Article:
Team GR: The Autism Education Summit is a place where parents, caregivers and medical professionals can come together to learn, grow, and inspire. We asked Lisa Barli, one of our favorite Mommy Warriors, to tell us what she learned during the Autism Education Summit 2018.
Top 5 Mommy Warrior Takeaways from the Autism Education Summit
I’ve attended every Autism Education Summit along with dozens of other autism-focused conferences since 2005. I’ve always found professional autism conferences to be an important part of our family’s journey. They offer us the opportunity to learn more in one weekend than we will the rest of the year from reading research and articles. Our first conference also marked the end of feeling utterly alone on this journey. When our child was first diagnosed, it was as if we were trying to navigate our way through an unfamiliar and frightening room alone in the dark. Then, we attended our first conference; and suddenly there was light, a map, and others who understood how we felt because they were walking in the same uncomfortable shoes.
The Autism Education Summit this year was bigger than ever, in a beautiful and convenient location, and just as brilliant as always. I’ve been asked to jot down some of my takeaways from this year’s conference, so here I go.
How to End the Autism Epidemic with JB Handley
First, JB Handley gave a keynote address on day one of the conference to discuss his new book How to End the Autism Epidemic. This book is the most important thing to happen this year for our nation’s children and families. If you haven’t read it yet, go out and get yourself a copy TODAY! It is a beautifully written book that is also incredibly well cited. The evidence, data, science, and under oath testimony inside these pages are all profound even for veteran parents; profound enough that Robert Kennedy Jr. has given a copy of this book to every elected state official. You will likely want to give a copy of this book to every parent, grandparent, expectant parent, teacher, doctor, therapist, and lawyer you know and love; but certainly, give a copy to your elected officials and ask that they read it and consider it carefully while they work for you this term.
Second, everyone asks what was the most exciting new research and treatments that were presented. The presentation that I heard the most buzz about was Dr. Christopher Shade’s presentation on detoxification essentials. Dr. Shade does a great job of matching complex science with common sense. I’ve known for a long time that proper organ support (liver, kidney, etc.) and fiber or binding agents were important; but the research presented regarding the incorporation of bitters into these kinds of protocols was new and exciting information for me. Other topics that had a lot of buzz about them included VoxxLife Wellness Socks, products and protocols from BodyBio, testing and treatment for Lyme and other persistent infections, CBD options, and gut health. For those looking for additional information, the slides from Dr. Shade and several other presentations have been made available on the Autism Education Summit website.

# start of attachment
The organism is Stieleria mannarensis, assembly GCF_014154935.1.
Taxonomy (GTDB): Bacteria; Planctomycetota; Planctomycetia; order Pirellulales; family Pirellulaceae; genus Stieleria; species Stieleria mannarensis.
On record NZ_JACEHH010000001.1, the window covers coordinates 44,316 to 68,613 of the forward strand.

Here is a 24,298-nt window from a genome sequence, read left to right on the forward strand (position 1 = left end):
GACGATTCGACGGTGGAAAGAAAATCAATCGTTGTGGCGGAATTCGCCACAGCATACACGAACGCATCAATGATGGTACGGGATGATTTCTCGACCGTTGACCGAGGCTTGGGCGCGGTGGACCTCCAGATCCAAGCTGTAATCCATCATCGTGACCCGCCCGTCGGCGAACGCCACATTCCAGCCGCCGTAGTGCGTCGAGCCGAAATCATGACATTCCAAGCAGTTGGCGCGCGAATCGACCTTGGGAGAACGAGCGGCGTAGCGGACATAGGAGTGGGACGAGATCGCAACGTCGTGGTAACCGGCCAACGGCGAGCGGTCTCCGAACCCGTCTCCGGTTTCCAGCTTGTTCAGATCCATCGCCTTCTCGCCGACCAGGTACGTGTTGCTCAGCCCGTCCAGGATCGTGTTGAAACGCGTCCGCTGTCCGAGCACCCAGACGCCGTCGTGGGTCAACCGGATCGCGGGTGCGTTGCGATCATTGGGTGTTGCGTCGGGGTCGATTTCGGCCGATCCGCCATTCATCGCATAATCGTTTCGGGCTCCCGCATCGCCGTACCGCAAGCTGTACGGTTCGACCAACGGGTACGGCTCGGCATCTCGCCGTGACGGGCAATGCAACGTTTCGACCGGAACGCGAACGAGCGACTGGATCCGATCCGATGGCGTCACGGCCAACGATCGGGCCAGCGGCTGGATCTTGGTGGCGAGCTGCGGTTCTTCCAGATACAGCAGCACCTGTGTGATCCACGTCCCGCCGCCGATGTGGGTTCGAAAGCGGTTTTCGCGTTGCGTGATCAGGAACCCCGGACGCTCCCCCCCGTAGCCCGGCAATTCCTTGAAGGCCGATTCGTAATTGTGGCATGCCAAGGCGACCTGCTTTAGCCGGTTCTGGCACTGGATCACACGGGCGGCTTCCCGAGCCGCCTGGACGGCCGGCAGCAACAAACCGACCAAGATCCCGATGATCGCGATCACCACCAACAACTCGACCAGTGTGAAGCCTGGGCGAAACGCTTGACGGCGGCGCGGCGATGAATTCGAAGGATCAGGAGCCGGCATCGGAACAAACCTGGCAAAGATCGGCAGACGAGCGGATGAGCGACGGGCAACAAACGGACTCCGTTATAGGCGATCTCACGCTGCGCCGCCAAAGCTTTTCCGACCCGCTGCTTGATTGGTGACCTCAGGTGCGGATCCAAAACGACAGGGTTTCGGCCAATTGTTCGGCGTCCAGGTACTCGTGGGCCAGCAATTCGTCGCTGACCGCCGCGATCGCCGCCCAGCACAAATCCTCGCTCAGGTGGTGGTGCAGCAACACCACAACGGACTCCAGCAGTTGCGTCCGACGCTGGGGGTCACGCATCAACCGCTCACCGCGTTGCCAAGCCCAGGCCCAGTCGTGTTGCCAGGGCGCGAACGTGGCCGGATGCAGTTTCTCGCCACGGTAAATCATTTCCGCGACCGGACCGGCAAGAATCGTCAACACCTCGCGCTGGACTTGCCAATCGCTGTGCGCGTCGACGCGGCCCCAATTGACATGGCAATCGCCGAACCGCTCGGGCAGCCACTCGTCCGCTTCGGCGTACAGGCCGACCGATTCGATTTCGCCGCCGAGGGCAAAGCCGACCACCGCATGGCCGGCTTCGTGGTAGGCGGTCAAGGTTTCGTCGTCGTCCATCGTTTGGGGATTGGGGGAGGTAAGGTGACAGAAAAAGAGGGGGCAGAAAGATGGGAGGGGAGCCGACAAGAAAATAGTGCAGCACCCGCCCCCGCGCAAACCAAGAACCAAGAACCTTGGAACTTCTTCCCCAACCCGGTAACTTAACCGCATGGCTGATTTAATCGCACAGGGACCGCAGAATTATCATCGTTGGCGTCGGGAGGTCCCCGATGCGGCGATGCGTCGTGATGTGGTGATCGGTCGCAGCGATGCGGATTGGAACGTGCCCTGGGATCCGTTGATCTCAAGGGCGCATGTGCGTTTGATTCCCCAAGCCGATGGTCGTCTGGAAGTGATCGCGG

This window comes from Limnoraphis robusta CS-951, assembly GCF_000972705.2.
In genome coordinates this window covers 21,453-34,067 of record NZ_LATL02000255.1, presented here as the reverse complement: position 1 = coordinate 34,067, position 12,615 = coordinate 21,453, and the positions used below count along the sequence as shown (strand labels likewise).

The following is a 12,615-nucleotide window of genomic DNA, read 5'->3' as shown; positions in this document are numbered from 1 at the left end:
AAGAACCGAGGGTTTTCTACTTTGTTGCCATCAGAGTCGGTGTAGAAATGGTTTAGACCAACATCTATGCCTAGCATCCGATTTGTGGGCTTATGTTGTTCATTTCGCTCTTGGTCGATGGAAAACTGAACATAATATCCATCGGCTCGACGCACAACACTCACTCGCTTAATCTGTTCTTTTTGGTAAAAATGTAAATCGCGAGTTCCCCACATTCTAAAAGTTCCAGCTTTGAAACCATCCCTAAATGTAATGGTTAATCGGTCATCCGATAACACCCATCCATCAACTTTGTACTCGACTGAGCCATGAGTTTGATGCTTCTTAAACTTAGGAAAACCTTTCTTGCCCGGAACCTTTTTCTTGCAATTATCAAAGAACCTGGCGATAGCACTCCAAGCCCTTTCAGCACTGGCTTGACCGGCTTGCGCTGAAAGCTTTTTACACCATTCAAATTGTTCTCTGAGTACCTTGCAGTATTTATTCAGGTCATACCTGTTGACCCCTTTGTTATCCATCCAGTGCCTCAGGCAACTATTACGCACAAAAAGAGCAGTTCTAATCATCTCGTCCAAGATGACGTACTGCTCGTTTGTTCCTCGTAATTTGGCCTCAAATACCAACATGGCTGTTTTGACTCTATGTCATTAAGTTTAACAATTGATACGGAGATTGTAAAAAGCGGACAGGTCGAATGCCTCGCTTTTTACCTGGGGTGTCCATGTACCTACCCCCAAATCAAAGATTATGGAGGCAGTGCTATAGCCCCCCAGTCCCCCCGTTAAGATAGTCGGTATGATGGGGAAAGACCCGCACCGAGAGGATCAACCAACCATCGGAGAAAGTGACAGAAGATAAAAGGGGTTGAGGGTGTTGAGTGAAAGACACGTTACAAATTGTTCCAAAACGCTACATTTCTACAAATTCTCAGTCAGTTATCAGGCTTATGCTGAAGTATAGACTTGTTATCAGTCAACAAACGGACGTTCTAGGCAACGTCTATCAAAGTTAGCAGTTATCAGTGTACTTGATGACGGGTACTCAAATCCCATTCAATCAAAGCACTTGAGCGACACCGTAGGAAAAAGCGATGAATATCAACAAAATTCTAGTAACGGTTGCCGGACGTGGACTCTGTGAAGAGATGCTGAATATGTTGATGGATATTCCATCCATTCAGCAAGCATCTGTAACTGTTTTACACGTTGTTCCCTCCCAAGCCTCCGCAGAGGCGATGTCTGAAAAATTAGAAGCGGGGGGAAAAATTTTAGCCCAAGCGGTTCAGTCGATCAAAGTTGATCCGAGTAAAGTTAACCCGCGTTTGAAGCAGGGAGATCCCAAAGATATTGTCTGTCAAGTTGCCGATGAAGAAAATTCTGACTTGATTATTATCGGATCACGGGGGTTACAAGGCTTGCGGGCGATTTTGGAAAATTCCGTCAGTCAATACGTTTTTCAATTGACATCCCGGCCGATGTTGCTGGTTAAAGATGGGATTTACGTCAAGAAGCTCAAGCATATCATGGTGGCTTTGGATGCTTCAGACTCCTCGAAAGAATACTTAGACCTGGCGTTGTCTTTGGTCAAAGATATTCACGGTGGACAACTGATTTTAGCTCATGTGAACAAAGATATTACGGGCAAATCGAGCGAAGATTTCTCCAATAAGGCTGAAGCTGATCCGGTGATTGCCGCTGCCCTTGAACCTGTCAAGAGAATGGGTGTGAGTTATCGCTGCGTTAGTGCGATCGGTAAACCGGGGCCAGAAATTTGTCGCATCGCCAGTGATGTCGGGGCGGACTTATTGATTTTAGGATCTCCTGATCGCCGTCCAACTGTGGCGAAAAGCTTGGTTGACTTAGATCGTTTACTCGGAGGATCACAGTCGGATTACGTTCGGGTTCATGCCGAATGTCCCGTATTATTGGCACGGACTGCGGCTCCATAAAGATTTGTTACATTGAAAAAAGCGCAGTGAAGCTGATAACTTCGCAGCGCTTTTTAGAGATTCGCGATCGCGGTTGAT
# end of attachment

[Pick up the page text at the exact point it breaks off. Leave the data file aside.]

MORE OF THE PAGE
Have a Healthy Mindset
Third, I wonder if everyone else says to themselves “Jenny McCarthy gets me” every time they hear her speak. This year, Jenny spoke about all the different treatment options available today for parents to investigate further; and then she spoke with author Annie Hopper to discuss neuroplasticity and the importance of energy and thought on illness and on healing. For me, this is perhaps the most important conversation any parent at the Autism Education Summit could have taken in. To me, this is the key to recovery. Yes, the science and actual treatment is critical as well; but all the science and treatment in the world has a difficult time overcoming energy and a mindset that’s prepared for failure instead of victory.
Treat the Person, Not the Disease
Fourth, at every conference there’s a quote that gives me goosebumps and sticks with me in my head and heart. This year that came during a presentation on persistent infections from Dr. Dornfeld when he said, “you have to treat the person who has a disease, not the disease a person has.”
I’ve always found individualized treatment to be incredibly important. Medicine should not be one size fits all; and I feel practitioners should always stay aware of the individualized needs of the person they are treating. This gets lost in western medicine every day; but perhaps never more so than for children and the patient who is literally lacking a voice. I’ve found it extremely important for parents and practitioners to remember to include the patient in the process. Explain to them what the doctor is doing (i.e. blood tests, treatment, etc.) and why. Encourage them to ask their own questions and voice their own concerns (what do they want help with, what hurts, what do they hope for?). I know that can sound foreign or even crazy to those with a pre-verbal child, but I promise you it’s important. It will not only help with compliance (for things like blood draws, diet changes, etc.), but it will also help with the child’s sense of hope and lessen the sense of fear. This ultimately helps with recovery as well as quality of life.
Feedback is Valued
Lastly, Generation Rescue really listens to parents and work incredibly hard to make sure that the needs of families are met. Every year, I’ve witnessed how they have made changes to the conference and its schedule based on parent and attendee feedback. Be sure to fill out that quick survey that they sent to your inbox and help them help your loved ones!